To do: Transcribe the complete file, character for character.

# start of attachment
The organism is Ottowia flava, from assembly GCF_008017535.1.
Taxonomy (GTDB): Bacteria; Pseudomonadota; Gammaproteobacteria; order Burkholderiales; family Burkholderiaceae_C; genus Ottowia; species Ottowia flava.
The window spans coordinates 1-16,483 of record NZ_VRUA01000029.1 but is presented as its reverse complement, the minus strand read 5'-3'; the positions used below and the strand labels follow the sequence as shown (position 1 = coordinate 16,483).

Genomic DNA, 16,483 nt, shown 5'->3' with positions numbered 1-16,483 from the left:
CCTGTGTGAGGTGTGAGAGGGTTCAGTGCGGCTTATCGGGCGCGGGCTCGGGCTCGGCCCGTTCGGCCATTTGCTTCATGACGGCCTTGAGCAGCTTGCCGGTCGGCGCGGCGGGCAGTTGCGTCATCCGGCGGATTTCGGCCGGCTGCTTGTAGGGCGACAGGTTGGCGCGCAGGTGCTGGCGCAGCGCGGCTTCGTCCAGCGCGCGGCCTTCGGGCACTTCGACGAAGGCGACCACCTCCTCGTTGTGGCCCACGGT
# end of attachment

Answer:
The organism is Ottowia flava, from assembly GCF_008017535.1.
Taxonomy (GTDB): Bacteria; Pseudomonadota; Gammaproteobacteria; order Burkholderiales; family Burkholderiaceae_C; genus Ottowia; species Ottowia flava.
The window spans coordinates 1-16,483 of record NZ_VRUA01000029.1 but is presented as its reverse complement, the minus strand read 5'-3'; the positions used below and the strand labels follow the sequence as shown (position 1 = coordinate 16,483).

Genomic DNA, 16,483 nt, shown 5'->3' with positions numbered 1-16,483 from the left:
CCTGTGTGAGGTGTGAGAGGGTTCAGTGCGGCTTATCGGGCGCGGGCTCGGGCTCGGCCCGTTCGGCCATTTGCTTCATGACGGCCTTGAGCAGCTTGCCGGTCGGCGCGGCGGGCAGTTGCGTCATCCGGCGGATTTCGGCCGGCTGCTTGTAGGGCGACAGGTTGGCGCGCAGGTGCTGGCGCAGCGCGGCTTCGTCCAGCGCGCGGCCTTCGGGCACTTCGACGAAGGCGACCACCTCCTCGTTGTGGCCCACGGT